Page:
President Bush’s proposals to expand educational accountability from the elementary and middle grades to high schools would mean more testing for teenagers, individual student plans to promote achievement, and financial incentives for teachers to help students meet their goals.
Mr. Bush’s campaign proposals, unveiled at the Republican National Convention this month, are part of a much broader wave of improvement efforts focused on high schools. While in the past four years the push to improve public education has been targeted mainly at the lower grades, the debate in this election year appears to be shifting to high school.
Both the president and Sen. John Kerry of Massachusetts, his Democratic opponent, are promoting high- school-related reforms and promising new money to implement them. And last week, the National Governors Association kicked off an initiative led by its chairman, Gov. Mark Warner of Virginia, to spur the states to enact systemic improvement of high school education.
“The mantra for decades is that it’s too late when you get to high school,” said Cynthia H. Sadler, the interim president and the vice president for external relations of the Alliance for Excellent Education, a Washington advocacy organization for high school reform. “We hope this commitment to the kids who have been for so long neglected by the education reform activities at the federal level will start getting them the attention they need.”
The push for accountability has even spread to college and universities. Lawmakers mulling the reauthorization of the Higher Education Act are considering accountability provisions linked to graduation rates and college tuition, among other issues.
At the heart of President Bush’s focus on high school education is a proposed series of reading and mathematics tests in 9th, 10th and 11th grades to help pinpoint which students may be struggling and in which areas. That testing would go beyond the current requirements under the 2½-year-old No Child Left Behind Act championed by Mr. Bush.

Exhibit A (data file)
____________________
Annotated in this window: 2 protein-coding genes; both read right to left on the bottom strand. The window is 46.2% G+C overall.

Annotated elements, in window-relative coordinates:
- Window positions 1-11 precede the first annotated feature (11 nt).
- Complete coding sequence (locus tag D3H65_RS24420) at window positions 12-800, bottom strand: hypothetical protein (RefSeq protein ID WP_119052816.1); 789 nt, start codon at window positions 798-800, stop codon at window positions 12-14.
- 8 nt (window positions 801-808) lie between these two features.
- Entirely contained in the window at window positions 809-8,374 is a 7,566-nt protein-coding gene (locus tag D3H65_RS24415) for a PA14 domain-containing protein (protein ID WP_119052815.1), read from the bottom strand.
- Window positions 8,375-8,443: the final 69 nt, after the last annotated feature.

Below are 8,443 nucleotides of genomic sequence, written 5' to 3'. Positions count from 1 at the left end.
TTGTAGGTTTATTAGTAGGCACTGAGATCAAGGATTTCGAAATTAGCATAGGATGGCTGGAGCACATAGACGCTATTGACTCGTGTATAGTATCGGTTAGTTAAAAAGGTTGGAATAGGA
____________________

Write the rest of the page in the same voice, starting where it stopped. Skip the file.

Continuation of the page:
In his Sept. 2 speech in New York City accepting the GOP presidential nomination, Mr. Bush called for a “rigorous exam before graduation.” (“Bush to Seek Accountability in High School,” Sept. 8, 2004.)
His phrasing caused some confusion in the education community. To some, the president’s words sounded like a call for exit exams. Currently, 20 states have exit exams or other tests that students are required to pass before receiving a standard high school diploma.
Indeed, in a campaign speech in Pennsylvania soon after the convention, Mr. Bush said: "[O]ver time, we will require exit exams from high schools because we want the high school diplomas to mean something.”
But Bush campaign officials said the president misspoke. The proposal is “absolutely not an exit exam,” John Bailey, the deputy policy director for the campaign, said last week. The “rigorous exam” in high school Mr. Bush has referred to would be an extension of the testing already required by the No Child Left Behind Act, Mr. Bailey said.
The president’s main education program requires increased accountability and testing, but primarily in grades 3-8 in reading and math. The law requires testing in those subjects only once in high school. Mr. Bush has also proposed that high school seniors be tested under the National Assessment of Educational Progress.
“We think it’s the next step on the ladder,” Mr. Bailey said of the focus on high schools. “With No Child Left Behind, it made a lot of sense for initial education reform to focus on early grades. A lot of problems manifested in high school can be traced back to middle and elementary school.”
The president’s proposal calls for three high school grades to be tested in reading and math, Mr. Bailey said. Mr. Bush says that, if re- elected, he will provide $250 million for states to develop the new high school testing.
Longtime critics of educational testing did not welcome the president’s plan.
“We believe the federal government has really overreached in requiring testing in grades 3 through 8,” said Monty Neill, the executive director of the National Center for Fair & Open Testing, or FairTest, a Cambridge, Mass.-based group that is critical of what it views as abuses in testing. “There’s zero evidence that all this testing has had a major, positive impact on education.”
Former U.S. Rep. Bill Goodling, a Pennsylvania Republican who chaired the House education committee in the 1990s and successfully fought back a push from President Clinton for new national tests, said last week that he believes President Bush should focus instead on getting the details of the No Child Left Behind law right before introducing more high school testing requirements.